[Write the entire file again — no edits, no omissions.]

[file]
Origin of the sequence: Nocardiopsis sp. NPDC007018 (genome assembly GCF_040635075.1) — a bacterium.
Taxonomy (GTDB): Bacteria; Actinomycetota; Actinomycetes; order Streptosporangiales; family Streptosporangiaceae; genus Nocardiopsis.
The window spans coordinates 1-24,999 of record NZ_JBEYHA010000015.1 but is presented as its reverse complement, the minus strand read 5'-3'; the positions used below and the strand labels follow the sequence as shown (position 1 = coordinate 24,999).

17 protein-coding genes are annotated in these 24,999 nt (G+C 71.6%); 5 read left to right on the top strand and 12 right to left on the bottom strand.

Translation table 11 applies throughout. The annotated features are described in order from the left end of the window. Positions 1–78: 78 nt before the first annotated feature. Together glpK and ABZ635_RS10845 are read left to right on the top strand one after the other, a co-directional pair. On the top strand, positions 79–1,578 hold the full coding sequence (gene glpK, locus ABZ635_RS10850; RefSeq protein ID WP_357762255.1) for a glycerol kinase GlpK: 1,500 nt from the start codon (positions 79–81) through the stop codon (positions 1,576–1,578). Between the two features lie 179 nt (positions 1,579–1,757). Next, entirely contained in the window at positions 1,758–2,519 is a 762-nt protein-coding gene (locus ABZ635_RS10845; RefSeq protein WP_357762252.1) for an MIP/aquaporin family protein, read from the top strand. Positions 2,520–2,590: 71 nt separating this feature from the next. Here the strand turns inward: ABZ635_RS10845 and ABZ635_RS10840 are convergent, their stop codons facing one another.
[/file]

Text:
Origin of the sequence: Nocardiopsis sp. NPDC007018 (genome assembly GCF_040635075.1) — a bacterium.
Taxonomy (GTDB): Bacteria; Actinomycetota; Actinomycetes; order Streptosporangiales; family Streptosporangiaceae; genus Nocardiopsis.
The window spans coordinates 1-24,999 of record NZ_JBEYHA010000015.1 but is presented as its reverse complement, the minus strand read 5'-3'; the positions used below and the strand labels follow the sequence as shown (position 1 = coordinate 24,999).

17 protein-coding genes are annotated in these 24,999 nt (G+C 71.6%); 5 read left to right on the top strand and 12 right to left on the bottom strand.

Translation table 11 applies throughout. The annotated features are described in order from the left end of the window. Positions 1–78: 78 nt before the first annotated feature. Together glpK and ABZ635_RS10845 are read left to right on the top strand one after the other, a co-directional pair. On the top strand, positions 79–1,578 hold the full coding sequence (gene glpK, locus ABZ635_RS10850; RefSeq protein ID WP_357762255.1) for a glycerol kinase GlpK: 1,500 nt from the start codon (positions 79–81) through the stop codon (positions 1,576–1,578). Between the two features lie 179 nt (positions 1,579–1,757). Next, entirely contained in the window at positions 1,758–2,519 is a 762-nt protein-coding gene (locus ABZ635_RS10845; RefSeq protein WP_357762252.1) for an MIP/aquaporin family protein, read from the top strand. Positions 2,520–2,590: 71 nt separating this feature from the next. Here the strand turns inward: ABZ635_RS10845 and ABZ635_RS10840 are convergent, their stop codons facing one another.